Elections and Ethnic Politics in India
|Our Correspondent||Feb 1, 2012|
In the next few days, polling is to begin in Uttar Pradesh, the state where coalition politics first began with the rise of Chaudhari Charan Singh in the 1960s, who went on to become the fifth Prime Minister of India. Uttar Pradesh has provided India with eight Prime Ministers. It also saw the emergence of ethnic politics and challenged the secular notion of the inclusive nationalism of Congress.
Politics in Uttar Pradesh, India's largest state with more than 200 million people, has always had a disproportionate impact on the collective understanding of the country's politics. However, the 2012 assembly elections are poised to become the most significant in India's post-reform period. That is because the contest between regional parties such as Samajwadi Parti and Bahujan Samaj and national ones such as INC-Congress and Bhartiya Janata Party till now have been restricted to ethnic politics on one hand and the politics of development on the other. Now they appear to be moving into each other's space.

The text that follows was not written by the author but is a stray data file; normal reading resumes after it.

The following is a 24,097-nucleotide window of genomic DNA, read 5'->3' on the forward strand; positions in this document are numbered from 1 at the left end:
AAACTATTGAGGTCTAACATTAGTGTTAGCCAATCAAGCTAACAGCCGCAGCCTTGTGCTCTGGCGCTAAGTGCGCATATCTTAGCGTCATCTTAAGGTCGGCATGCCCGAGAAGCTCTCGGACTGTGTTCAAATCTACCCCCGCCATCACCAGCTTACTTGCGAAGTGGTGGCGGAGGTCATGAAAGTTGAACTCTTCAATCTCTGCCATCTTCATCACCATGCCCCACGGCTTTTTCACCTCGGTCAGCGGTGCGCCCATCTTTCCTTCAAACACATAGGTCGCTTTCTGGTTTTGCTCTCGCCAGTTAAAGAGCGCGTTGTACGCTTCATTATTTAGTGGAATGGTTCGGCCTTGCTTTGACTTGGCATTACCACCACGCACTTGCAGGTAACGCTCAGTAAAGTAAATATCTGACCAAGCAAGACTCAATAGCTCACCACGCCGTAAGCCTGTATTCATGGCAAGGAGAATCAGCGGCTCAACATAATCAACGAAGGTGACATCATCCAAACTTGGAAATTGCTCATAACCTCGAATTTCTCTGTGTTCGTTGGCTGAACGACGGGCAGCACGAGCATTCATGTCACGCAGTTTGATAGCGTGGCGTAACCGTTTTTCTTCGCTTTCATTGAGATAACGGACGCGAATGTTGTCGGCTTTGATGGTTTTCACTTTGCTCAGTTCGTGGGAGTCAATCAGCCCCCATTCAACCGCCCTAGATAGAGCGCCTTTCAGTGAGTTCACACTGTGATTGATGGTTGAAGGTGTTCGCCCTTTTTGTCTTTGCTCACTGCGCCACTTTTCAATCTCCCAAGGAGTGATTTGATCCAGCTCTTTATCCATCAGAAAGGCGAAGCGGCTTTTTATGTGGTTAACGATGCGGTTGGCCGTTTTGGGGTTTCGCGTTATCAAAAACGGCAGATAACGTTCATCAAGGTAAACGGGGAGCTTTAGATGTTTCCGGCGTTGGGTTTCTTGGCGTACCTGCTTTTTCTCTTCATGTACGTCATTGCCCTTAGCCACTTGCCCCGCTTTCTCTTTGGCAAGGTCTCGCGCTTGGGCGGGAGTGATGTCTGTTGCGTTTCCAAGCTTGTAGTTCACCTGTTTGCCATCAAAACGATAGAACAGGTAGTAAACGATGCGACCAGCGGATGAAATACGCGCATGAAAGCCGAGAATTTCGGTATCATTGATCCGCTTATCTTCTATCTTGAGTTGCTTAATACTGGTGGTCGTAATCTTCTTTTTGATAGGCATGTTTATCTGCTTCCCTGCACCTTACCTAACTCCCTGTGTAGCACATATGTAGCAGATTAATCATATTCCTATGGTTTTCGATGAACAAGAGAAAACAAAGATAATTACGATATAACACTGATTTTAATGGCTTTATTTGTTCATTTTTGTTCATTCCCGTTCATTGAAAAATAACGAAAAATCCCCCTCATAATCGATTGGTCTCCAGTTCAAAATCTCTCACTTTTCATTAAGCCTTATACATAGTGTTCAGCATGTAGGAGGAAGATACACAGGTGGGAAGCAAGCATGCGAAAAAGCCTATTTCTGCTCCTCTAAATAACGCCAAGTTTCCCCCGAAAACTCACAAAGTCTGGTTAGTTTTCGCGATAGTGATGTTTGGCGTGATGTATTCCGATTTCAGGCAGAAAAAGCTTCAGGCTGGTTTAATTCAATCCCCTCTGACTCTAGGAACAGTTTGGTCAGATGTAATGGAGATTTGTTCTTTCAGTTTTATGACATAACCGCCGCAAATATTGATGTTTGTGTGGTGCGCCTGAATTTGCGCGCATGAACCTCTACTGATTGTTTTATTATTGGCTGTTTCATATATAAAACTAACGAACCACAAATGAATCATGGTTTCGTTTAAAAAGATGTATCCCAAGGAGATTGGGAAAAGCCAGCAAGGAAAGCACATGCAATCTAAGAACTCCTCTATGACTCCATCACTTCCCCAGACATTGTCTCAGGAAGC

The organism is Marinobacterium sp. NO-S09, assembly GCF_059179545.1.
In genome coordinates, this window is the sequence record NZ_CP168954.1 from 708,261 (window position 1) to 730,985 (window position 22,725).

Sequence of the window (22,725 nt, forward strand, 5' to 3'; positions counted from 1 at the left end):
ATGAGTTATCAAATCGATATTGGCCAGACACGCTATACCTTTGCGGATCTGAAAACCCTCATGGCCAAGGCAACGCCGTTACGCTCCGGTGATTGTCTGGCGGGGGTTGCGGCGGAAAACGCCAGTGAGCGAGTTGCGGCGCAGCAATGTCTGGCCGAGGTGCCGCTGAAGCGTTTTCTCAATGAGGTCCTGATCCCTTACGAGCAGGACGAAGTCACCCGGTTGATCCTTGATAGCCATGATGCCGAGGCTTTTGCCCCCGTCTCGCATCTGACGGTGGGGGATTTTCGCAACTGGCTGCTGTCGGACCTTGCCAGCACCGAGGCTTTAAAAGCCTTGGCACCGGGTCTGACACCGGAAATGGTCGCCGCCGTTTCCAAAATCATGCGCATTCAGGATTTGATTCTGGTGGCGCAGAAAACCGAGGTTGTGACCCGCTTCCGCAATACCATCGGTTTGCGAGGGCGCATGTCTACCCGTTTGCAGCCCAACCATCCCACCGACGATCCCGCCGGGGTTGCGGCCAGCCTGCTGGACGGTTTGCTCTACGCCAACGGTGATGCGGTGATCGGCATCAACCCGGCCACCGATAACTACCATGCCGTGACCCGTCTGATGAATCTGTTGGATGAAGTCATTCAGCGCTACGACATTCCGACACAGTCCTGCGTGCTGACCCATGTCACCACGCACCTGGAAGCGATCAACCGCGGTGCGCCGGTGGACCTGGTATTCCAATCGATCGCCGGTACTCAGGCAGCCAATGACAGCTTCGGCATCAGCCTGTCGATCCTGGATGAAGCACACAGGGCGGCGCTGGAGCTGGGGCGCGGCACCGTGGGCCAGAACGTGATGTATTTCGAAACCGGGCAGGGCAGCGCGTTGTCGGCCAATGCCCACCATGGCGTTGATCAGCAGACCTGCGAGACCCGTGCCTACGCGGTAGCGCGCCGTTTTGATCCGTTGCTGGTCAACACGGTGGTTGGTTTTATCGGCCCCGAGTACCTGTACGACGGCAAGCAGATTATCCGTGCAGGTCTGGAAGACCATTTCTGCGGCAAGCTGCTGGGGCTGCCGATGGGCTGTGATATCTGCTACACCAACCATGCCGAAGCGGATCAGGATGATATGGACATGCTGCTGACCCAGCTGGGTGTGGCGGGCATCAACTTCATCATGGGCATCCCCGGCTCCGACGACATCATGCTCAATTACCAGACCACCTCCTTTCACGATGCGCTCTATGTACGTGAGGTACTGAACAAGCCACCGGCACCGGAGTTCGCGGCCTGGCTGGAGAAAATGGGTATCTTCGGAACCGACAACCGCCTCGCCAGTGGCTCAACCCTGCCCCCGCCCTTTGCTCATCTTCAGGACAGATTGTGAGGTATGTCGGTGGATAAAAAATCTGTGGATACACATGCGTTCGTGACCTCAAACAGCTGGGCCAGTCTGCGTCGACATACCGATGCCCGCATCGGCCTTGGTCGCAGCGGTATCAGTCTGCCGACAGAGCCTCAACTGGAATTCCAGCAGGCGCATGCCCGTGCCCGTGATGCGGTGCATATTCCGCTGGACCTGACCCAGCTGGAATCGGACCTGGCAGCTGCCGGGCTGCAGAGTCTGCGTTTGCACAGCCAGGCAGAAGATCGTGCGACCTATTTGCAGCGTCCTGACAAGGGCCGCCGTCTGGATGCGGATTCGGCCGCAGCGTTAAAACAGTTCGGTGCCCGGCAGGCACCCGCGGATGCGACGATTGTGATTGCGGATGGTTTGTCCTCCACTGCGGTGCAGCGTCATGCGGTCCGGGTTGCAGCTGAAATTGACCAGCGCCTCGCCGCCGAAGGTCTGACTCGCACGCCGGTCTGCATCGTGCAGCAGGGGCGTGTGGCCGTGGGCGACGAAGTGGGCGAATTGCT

The regional parties might be characterized as campaigning on the politics of ‘belonging’ -- identity -- and national ones on the politics of ‘belongings’ -- aspiration towards a universal welfare state. These two genres of political practice are increasingly getting conflated within the contest between the regional parties and the nationalist ones. The regional parties are rationalizing their approach to ethnic politics and the national ones are simultaneously rationalizing their economic agenda to include appeals to specific ethnic groups.
Is this another first for Uttar Pradesh as it witnesses a possible paradigm shift in the way politics is practiced in India?
In the emerging electoral narratives, the idea of reservations - quotas and affirmative action as well as the parties’ approach to caste constituencies -- has become the subject of experimental interpretation within the framework of the party manifestos and election campaigning. As a newcomer to the quota debate, Congress has had to overcome its ideological content inhibitions of ethnic constructs such as caste and community and to accept the principle of reservation for minorities.
Ever since the committee appointed by Manmohan Singh in 2005 and headed by former Chief Justice Rajinder Sachar to report on the socioeconomic and educational status of India's Muslims delivered its findings, Congress has been tentatively leaning in favor of reservations for minorities as evidenced by such reservation in the Lokpal, or citizens' ombudsman bill and in its Uttar Pradesh election campaigns.